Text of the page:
The crowning moment, as it were, is when she strings a young black man up for apparently making love to her daughter, suffocating him by covering his face with a bull’s head in an attempt to, bizarrely, create her very own minotaur. Later, we see another slave’s pancreas removed from his abdomen with a hook. Gore is nothing new on this show, which often pays homage to the slasher films of the mid-70s and 80s. But in this case, it isn’t the images themselves that are disturbing. It’s the context in which they’re being presented…
On this episode of 2BG, we gush over Solange’s amazing ‘Lovers in the Parking Lot’ video and just her general aura, discuss the racist reactions to the Miss America crowning of Nina Davuluri (starts at 10:00), embark on another tangent revolving around the n-word and whether or not it’s people of color’s job to “educate” white people (25:00), and finally FANGIRL THE FUCK OUT over the new Fox series Sleepy Hollow, as well as discuss issues of racism in the ‘sleepy head’ fandom and fandom in general(35:00 - and spoilers abound for episode 1). If we do say so ourselves this is probs the best episode of Two Brown Girls yet.
P.S- Zeba will be live-tweeting tonight’s Emmy Awards here on the blog and on her personal twitter and the 2BG twitter!
We’re baaaaaaaaaaack! On this week’s episode of 25G what started out as a Toronto International Film Festival recap turned into a heated debate about Steve McQueen’s 12 Years a Slave - there are some spoilers in the discussion but nothing that will majorly ruin the film for those who haven’t seen it (a specific timestamp who those who want to avoid any spoilers whatsoever will be up soon). We’ll also talk Spike Jonze’s Her and our distaste for ScarJo, as well as ditch on some celebrity sightings during the fest.
On this week’s episode of 25G we discuss the fuckery that is “Harriet Tubman Sex Tape”, the #SolidarityIsForWhiteWomen tag, Oprah and respectability politics, Kal Penn’s disappointing defense of Stop and Frisk, and Lena Waithe’s new project ‘Twenties’.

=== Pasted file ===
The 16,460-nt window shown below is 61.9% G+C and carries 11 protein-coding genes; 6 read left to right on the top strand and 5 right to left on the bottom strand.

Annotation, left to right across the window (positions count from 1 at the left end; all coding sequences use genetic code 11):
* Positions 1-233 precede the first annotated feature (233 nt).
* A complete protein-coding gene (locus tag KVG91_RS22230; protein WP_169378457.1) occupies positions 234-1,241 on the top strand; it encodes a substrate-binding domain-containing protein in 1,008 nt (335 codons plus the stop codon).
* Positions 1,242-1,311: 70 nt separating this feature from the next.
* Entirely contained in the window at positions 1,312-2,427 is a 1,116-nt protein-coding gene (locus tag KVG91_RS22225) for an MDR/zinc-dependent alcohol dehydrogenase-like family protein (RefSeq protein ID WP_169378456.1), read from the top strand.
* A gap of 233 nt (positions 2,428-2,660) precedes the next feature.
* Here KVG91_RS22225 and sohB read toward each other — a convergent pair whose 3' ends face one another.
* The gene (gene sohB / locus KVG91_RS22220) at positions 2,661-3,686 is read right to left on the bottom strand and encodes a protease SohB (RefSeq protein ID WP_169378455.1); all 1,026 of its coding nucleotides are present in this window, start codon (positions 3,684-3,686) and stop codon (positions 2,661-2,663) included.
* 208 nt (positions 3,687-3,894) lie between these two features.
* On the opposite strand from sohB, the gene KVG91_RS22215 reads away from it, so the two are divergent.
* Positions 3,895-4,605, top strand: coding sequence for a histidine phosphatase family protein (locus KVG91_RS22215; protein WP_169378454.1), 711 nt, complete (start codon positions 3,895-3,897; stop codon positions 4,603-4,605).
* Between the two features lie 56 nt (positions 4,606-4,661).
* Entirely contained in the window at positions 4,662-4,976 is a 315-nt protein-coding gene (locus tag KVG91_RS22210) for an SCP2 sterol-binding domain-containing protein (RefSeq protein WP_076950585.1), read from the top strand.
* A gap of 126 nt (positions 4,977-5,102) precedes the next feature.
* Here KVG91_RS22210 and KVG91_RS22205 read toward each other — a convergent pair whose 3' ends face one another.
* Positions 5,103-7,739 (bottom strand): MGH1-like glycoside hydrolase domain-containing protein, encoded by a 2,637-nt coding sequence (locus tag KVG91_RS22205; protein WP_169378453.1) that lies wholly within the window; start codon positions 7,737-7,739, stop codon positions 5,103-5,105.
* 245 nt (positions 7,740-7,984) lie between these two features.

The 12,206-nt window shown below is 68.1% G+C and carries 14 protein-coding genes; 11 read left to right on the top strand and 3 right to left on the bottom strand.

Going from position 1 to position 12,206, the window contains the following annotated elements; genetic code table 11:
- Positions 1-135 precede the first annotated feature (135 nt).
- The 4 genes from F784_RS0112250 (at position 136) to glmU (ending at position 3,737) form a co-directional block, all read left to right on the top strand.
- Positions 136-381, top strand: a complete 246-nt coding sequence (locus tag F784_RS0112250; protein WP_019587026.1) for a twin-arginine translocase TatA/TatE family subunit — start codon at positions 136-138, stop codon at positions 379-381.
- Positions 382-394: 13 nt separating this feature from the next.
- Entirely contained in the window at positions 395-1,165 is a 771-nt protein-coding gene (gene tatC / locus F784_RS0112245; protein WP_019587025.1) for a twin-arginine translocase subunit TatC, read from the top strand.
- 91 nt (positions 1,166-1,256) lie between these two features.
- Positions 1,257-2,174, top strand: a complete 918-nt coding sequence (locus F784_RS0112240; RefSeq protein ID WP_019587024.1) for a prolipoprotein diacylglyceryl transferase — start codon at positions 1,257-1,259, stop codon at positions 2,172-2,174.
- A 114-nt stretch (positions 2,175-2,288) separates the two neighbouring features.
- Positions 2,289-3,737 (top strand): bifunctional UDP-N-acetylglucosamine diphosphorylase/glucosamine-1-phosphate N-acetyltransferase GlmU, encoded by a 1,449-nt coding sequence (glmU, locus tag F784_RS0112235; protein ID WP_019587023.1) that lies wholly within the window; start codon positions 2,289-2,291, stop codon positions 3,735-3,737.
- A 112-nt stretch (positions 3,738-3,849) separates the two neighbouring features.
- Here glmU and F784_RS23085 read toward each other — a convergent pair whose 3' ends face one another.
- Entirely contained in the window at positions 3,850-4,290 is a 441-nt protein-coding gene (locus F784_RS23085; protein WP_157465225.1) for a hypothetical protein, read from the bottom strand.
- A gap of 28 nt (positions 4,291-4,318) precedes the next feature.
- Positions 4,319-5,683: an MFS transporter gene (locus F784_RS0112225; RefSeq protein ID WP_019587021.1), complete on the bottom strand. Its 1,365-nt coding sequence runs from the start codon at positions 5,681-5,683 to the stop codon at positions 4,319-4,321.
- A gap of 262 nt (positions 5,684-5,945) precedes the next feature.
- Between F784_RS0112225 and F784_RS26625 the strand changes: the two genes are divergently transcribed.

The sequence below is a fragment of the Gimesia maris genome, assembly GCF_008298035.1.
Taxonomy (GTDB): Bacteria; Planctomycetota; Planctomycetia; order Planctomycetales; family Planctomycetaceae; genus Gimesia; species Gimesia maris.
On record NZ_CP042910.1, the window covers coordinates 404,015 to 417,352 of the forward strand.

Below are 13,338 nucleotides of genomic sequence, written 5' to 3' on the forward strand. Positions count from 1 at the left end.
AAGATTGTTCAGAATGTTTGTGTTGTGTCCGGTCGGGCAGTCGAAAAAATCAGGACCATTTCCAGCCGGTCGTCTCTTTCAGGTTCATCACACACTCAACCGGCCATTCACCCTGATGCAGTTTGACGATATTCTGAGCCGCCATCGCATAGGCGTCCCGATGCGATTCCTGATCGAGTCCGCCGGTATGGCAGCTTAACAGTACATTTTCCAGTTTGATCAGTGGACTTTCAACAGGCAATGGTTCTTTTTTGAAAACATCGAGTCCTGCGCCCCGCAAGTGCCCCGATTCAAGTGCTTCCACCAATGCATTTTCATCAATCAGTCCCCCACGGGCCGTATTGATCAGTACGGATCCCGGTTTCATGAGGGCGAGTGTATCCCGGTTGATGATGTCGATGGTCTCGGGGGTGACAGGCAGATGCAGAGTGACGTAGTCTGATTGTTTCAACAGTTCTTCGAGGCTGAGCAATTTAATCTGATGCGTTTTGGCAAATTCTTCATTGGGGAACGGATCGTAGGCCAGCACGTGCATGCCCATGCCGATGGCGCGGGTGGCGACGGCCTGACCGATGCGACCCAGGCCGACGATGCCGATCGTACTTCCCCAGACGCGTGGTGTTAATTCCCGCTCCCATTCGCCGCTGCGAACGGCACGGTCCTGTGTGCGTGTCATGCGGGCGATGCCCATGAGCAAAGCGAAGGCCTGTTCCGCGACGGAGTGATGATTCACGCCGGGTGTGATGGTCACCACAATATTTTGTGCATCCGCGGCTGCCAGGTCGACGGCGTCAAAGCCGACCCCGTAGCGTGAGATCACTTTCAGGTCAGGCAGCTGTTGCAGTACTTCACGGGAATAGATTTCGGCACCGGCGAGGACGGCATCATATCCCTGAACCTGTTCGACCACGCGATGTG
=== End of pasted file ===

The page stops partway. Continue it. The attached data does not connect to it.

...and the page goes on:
On this week’s episode of 25G we discuss Fariha’s recent run-in with a white male who believes class struggle is more important/damaging than racism and sexism, and answer your questions! We give our takes on POC culturally appropriating other POC, Chris Brown’s treatment as opposed to other known (white) celebrity abusers, Beyonce lightening her skin, and our favorite books. Zeba also makes a phrophetic comment about the new Doctor, hence our Podcast image this week (we also figure that more people will listen if they see Peter Capaldi’s face???)
Del Toro has been asked many things about a sequel and he decided to spill some beans. He confirmed that Warner Bros has allowed he and his team to start writing a sequel, which is currently being worked on.
On this week’s episode of 25G, Zeba is joined by special guest-host Ashley Reese of Gurl.com! We address some of the anonymous hate that 2BG has been getting since our post about Trayvon, discuss Rae Dawn Chong referring to Oprah as a “field nigger”, gush over Orange is the New Black’s phenomenal Laverne Cox, and bitch about the recent Emmy nominations (except of course for Kerry Washington’s historic nom!). Fariha will be back next week, and please keep an eye out for our video TV and movie recaps coming soon.